Travel Destination & Tourist Attractions List in Washington

Browse tourist attractions and travel destination list in Washington : 86 cities enlisted.

Note: 86 cities above are not determine the city count in Washington. The real count number probably more than we enlisted here.

Washington Brief Info

Washington, officially the Washington State, is a state in the United States ' Pacific Northwest region. Named for George Washington, the first U.S. president, the state was made from the western part of the Washington Territory, which was ceded by the British Empire in 1846 in accordance with the Oregon Treaty in the settlement of the Oregon boundary dispute. The territory, bordered on the west by the Pacific Ocean, on the south by Oregon, on the east by Idaho, and on the north by the Canadian province of British Columbia, was admitted to the Union in 1889 as the 42nd state. Olympia is the capital of the state; Seattle is the biggest city of the state.

Washington is the 18th largest state with an area of 71,362 square miles (184,827 square kilometers) and the 13th most populous state with over 7.4 million residents. Approximately 60% of Washington's residents live in the metropolitan area of Seattle, the transportation, business, and industry hub along Puget Sound, a Pacific Ocean inlet consisting of multiple islands, deep fjords, and glacier-cut bays. The rest of the state consists of deep-temperate rainforests in the west; mountain ranges in the west, central, north-east, and far south-east; and a semi-arid drainage area in the east, middle, and south, devoted to intensive farming. Washington is the West Coast and Western United States ' second most populous state after California. Mount Rainier, an active stratovolcano, is the highest elevation of the state at nearly 14,411 feet (4,392 meters) and the most topographically prominent peak in the continental U.S. Washington is a leading producer of timber. Its rough surface is full of Douglas fir, hemlock, ponderosa pine, white pine, spruce, larch, and cedar stands. The state is the largest producer of apples, hops, pears, red raspberries, spearmint oil, and sweet cherries in the United States, and ranks high in apricots, asparagus, dry edible peas, grapes, lentils, peppermint oil, and potatoes production. Livestock and livestock products contribute significantly to total farm profits, and trade in salmon, halibut, and bottom fish contributes significantly to the state's economy.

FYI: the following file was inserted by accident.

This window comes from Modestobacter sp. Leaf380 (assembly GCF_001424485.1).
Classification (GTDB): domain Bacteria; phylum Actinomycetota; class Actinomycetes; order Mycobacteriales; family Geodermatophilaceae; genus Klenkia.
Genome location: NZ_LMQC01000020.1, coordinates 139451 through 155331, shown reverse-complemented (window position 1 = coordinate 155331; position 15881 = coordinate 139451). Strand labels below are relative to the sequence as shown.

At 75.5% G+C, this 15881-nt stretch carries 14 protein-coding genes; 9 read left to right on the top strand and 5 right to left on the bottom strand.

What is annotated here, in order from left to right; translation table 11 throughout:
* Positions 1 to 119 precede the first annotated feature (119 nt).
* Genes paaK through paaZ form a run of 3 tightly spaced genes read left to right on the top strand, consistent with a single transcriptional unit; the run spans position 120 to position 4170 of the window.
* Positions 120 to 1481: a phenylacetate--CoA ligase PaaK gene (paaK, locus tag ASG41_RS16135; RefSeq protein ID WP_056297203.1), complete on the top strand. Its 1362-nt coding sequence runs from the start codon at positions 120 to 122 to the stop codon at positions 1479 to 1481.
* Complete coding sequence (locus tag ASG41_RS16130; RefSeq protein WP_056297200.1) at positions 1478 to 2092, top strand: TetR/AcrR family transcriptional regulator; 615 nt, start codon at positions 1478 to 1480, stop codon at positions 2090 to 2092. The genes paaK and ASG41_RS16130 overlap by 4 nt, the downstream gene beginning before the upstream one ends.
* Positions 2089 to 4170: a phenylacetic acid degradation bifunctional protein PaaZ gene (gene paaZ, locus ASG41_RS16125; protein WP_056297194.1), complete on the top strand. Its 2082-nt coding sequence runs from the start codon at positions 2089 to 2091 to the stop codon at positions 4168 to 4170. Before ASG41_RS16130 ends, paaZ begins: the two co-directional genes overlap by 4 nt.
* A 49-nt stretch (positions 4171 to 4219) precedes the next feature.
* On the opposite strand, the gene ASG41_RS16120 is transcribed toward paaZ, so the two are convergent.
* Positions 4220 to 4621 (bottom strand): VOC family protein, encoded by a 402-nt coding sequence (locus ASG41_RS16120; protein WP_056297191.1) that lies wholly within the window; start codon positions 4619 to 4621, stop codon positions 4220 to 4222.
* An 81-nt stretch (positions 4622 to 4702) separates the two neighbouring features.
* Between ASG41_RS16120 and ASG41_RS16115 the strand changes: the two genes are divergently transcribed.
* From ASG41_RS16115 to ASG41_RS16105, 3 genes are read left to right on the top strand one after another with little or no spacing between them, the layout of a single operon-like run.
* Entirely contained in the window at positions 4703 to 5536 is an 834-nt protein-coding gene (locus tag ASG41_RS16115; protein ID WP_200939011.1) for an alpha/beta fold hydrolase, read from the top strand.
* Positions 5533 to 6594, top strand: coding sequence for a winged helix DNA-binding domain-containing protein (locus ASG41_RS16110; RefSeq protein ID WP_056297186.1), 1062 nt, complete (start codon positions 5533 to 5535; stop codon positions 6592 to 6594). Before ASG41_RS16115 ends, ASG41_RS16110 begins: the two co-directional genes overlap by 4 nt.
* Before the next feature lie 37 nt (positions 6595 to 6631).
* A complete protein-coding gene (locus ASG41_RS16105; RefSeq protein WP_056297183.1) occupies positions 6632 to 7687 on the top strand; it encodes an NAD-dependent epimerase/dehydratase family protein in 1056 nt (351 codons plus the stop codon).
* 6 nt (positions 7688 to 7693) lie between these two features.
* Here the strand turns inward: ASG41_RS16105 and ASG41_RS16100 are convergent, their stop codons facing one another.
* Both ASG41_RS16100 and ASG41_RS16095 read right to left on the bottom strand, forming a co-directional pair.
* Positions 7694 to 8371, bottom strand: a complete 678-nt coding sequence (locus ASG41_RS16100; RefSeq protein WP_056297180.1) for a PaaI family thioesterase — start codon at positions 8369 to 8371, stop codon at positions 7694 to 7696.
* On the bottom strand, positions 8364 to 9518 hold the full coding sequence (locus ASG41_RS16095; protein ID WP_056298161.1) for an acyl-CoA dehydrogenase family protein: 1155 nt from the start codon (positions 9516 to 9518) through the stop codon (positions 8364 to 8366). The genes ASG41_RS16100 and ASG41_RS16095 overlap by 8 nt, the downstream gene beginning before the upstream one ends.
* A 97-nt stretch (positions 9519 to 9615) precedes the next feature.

Washington's climate, as mentioned above, varies greatly from west to east. Across western Washington, a Mediterranean climate prevails, and a much drier semi-arid climate prevails east of the Cascade Range. Major determinants of the climate in Washington include the North Pacific Ocean's large semi-permanent high-pressure and low-pressure systems, North America's continental air masses, and the Olympic and Cascade mountains. In the spring and summer, the North Pacific Ocean is dominated by a high pressure anticyclone cycle, causing air to spiral out clockwise. It ensures the prevailing northwest winds carry relatively cool weather and a reliably dry season for Washington.

Three recent studies by the Department of Ecology in Washington State found toxic chemicals that were banned decades ago persist in the atmosphere and accumulate in the food chain. State government researchers found unacceptable levels of toxic materials in 93 freshwater fish specimens from 45 sites in one of the tests. The toxic substances included PCBs; dioxins, DDE and dieldrin, two chlorinated pesticides, and PBDEs. The department will investigate the origins of PCBs in the Wenatchee River as a result of the report, where dangerous amounts of PCBs have been detected in whitefish mountains. The Washington State Department of Health recommends the public not to eat mountain whitefish from the Wenatchee River downstream from Leavenworth to where the river meets Columbia due to unhealthy levels of PCBs, based on the 2007 data and an earlier 2004 Ecology report. Results of the study also revealed high levels of pollutants in fish tissue collected by scientists from Lake Washington and the Spokane River, where advisories for fish consumption are already in place.

Read: Washington Wikipedia Page

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